March 2, 1951: The Boston Garden hosts the first NBA
All-Star Game.

January 18, 1958: The Boston Bruins call up Willie O’Ree, the first black player to sign with an NHL team.


Life in the Fast Lane

Candlepin bowlers get out their aggression in a sport
that is unique to New England.

By Sarah Adams

Many states have a pastime that offers a glimpse into the true nature of their residents. Florida’s is shuffleboard. Wisconsin’s is ice fishing. Massachusetts has a more obscure diversion: candlepin bowling. This offshoot of tenpin got rolling in Worcester 125 years ago, when founder Justin White first lobbed a grapefruit-sized ball at a bunch of one-inch-diameter pins in his Pearl Street billiards hall. Tougher than tenpin because the ball and pins are smaller, candlepin has been discomfiting its devotees—and they are very loyal to the game—ever since.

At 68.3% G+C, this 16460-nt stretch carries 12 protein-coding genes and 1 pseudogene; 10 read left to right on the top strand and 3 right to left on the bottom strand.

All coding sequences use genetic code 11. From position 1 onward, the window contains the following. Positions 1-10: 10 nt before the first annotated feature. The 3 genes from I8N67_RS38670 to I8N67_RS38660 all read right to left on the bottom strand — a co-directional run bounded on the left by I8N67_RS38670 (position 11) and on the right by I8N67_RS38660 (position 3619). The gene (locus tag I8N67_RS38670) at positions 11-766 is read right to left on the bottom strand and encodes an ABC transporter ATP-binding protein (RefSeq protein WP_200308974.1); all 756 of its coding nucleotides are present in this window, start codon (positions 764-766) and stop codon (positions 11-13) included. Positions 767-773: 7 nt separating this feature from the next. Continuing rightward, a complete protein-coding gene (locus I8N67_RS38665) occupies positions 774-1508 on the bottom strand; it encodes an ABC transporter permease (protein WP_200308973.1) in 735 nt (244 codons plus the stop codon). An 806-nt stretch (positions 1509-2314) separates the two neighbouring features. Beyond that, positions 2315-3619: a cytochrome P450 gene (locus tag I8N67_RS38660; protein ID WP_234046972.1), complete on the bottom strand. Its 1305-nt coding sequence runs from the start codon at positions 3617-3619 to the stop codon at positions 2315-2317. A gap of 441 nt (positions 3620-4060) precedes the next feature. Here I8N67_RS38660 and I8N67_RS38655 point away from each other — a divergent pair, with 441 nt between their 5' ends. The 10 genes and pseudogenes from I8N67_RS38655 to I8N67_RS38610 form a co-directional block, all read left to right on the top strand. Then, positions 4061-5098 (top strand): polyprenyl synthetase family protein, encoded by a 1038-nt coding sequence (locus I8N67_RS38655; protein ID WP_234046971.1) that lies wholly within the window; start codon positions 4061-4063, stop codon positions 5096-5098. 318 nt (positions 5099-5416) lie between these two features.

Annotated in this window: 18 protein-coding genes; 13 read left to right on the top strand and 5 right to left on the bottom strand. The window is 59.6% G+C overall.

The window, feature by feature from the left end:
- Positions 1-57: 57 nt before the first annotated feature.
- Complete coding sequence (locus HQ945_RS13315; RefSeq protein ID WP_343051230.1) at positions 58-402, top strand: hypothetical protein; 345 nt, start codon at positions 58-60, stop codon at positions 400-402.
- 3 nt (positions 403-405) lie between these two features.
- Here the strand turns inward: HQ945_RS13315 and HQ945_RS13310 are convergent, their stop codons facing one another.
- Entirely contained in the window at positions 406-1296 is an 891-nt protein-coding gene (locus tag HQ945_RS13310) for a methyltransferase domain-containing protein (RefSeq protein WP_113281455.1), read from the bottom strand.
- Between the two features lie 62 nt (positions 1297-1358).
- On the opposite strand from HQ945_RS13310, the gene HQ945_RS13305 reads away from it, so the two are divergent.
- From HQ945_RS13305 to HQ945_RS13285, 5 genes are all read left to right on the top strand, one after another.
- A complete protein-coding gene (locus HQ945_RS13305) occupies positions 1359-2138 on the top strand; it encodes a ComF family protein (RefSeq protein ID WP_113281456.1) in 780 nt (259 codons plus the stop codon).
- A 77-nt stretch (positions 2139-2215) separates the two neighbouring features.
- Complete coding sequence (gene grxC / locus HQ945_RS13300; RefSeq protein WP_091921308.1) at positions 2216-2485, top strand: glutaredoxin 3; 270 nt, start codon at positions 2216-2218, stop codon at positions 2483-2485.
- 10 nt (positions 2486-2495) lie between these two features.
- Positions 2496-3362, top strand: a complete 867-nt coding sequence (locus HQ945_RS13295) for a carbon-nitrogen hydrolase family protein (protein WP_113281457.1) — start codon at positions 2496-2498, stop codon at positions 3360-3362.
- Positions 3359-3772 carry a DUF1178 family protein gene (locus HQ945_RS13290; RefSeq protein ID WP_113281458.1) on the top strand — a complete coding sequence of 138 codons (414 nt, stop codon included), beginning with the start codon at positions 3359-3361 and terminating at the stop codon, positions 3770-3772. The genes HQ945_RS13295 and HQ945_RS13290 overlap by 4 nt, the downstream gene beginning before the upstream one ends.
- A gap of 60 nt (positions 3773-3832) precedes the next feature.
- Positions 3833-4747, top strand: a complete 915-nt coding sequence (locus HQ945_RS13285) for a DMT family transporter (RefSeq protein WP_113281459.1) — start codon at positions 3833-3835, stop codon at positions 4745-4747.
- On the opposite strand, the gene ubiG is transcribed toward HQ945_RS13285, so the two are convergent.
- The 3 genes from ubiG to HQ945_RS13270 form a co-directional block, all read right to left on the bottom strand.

Today there are hundreds of candlepin leagues in Massachusetts. Still, candlepin hasn’t caught on outside the Northeast. “We took it to Las Vegas and California,” says Ralph Semb, president of the International Candlepin Bowling Association and owner of a candlepin house in Erving, “but they don’t know how to play it.”

This may be because candlepin is not as simple as it looks. “It’s like throwing an orange down at a bunch of broomsticks,” explains last year’s world champion, 21-year-old Jeff Surette of Tewksbury. To discern what separates the winners from the also-rans, I ask him if there’s anything special about his equipment. “How many . . . um . . . balls do you have?” I ask. “Four,” Surette answers, unfazed.